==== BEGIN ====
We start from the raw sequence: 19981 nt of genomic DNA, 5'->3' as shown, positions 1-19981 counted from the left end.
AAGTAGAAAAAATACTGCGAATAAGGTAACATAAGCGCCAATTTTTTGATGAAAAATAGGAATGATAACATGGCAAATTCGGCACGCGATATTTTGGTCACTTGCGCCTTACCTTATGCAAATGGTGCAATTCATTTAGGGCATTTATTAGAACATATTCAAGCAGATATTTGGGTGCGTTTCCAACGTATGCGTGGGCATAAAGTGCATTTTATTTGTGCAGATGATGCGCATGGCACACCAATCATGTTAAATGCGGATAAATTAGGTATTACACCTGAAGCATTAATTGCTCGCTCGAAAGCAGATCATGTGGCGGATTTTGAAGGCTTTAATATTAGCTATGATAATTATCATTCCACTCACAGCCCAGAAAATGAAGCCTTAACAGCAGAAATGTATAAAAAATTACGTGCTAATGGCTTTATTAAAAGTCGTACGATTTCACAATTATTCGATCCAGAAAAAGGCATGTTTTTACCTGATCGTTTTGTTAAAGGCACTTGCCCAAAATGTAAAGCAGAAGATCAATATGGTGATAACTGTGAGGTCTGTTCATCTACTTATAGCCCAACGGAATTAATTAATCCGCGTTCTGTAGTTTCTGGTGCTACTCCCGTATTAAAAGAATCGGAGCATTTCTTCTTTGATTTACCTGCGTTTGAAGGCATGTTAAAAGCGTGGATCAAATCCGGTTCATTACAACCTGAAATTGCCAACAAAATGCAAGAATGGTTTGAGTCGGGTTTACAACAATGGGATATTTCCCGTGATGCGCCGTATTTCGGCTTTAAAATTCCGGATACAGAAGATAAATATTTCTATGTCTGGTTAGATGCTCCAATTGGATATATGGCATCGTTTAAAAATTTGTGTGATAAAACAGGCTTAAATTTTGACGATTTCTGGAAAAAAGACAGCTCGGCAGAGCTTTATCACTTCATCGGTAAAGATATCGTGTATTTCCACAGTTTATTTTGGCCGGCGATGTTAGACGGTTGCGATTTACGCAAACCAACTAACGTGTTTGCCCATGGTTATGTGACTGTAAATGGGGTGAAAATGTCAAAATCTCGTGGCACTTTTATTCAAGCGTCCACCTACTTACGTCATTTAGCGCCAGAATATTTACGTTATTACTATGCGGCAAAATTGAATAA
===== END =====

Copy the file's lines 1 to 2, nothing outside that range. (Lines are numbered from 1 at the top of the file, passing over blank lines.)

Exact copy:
We start from the raw sequence: 19981 nt of genomic DNA, 5'->3' as shown, positions 1-19981 counted from the left end.
AAGTAGAAAAAATACTGCGAATAAGGTAACATAAGCGCCAATTTTTTGATGAAAAATAGGAATGATAACATGGCAAATTCGGCACGCGATATTTTGGTCACTTGCGCCTTACCTTATGCAAATGGTGCAATTCATTTAGGGCATTTATTAGAACATATTCAAGCAGATATTTGGGTGCGTTTCCAACGTATGCGTGGGCATAAAGTGCATTTTATTTGTGCAGATGATGCGCATGGCACACCAATCATGTTAAATGCGGATAAATTAGGTATTACACCTGAAGCATTAATTGCTCGCTCGAAAGCAGATCATGTGGCGGATTTTGAAGGCTTTAATATTAGCTATGATAATTATCATTCCACTCACAGCCCAGAAAATGAAGCCTTAACAGCAGAAATGTATAAAAAATTACGTGCTAATGGCTTTATTAAAAGTCGTACGATTTCACAATTATTCGATCCAGAAAAAGGCATGTTTTTACCTGATCGTTTTGTTAAAGGCACTTGCCCAAAATGTAAAGCAGAAGATCAATATGGTGATAACTGTGAGGTCTGTTCATCTACTTATAGCCCAACGGAATTAATTAATCCGCGTTCTGTAGTTTCTGGTGCTACTCCCGTATTAAAAGAATCGGAGCATTTCTTCTTTGATTTACCTGCGTTTGAAGGCATGTTAAAAGCGTGGATCAAATCCGGTTCATTACAACCTGAAATTGCCAACAAAATGCAAGAATGGTTTGAGTCGGGTTTACAACAATGGGATATTTCCCGTGATGCGCCGTATTTCGGCTTTAAAATTCCGGATACAGAAGATAAATATTTCTATGTCTGGTTAGATGCTCCAATTGGATATATGGCATCGTTTAAAAATTTGTGTGATAAAACAGGCTTAAATTTTGACGATTTCTGGAAAAAAGACAGCTCGGCAGAGCTTTATCACTTCATCGGTAAAGATATCGTGTATTTCCACAGTTTATTTTGGCCGGCGATGTTAGACGGTTGCGATTTACGCAAACCAACTAACGTGTTTGCCCATGGTTATGTGACTGTAAATGGGGTGAAAATGTCAAAATCTCGTGGCACTTTTATTCAAGCGTCCACCTACTTACGTCATTTAGCGCCAGAATATTTACGTTATTACTATGCGGCAAAATTGAATAA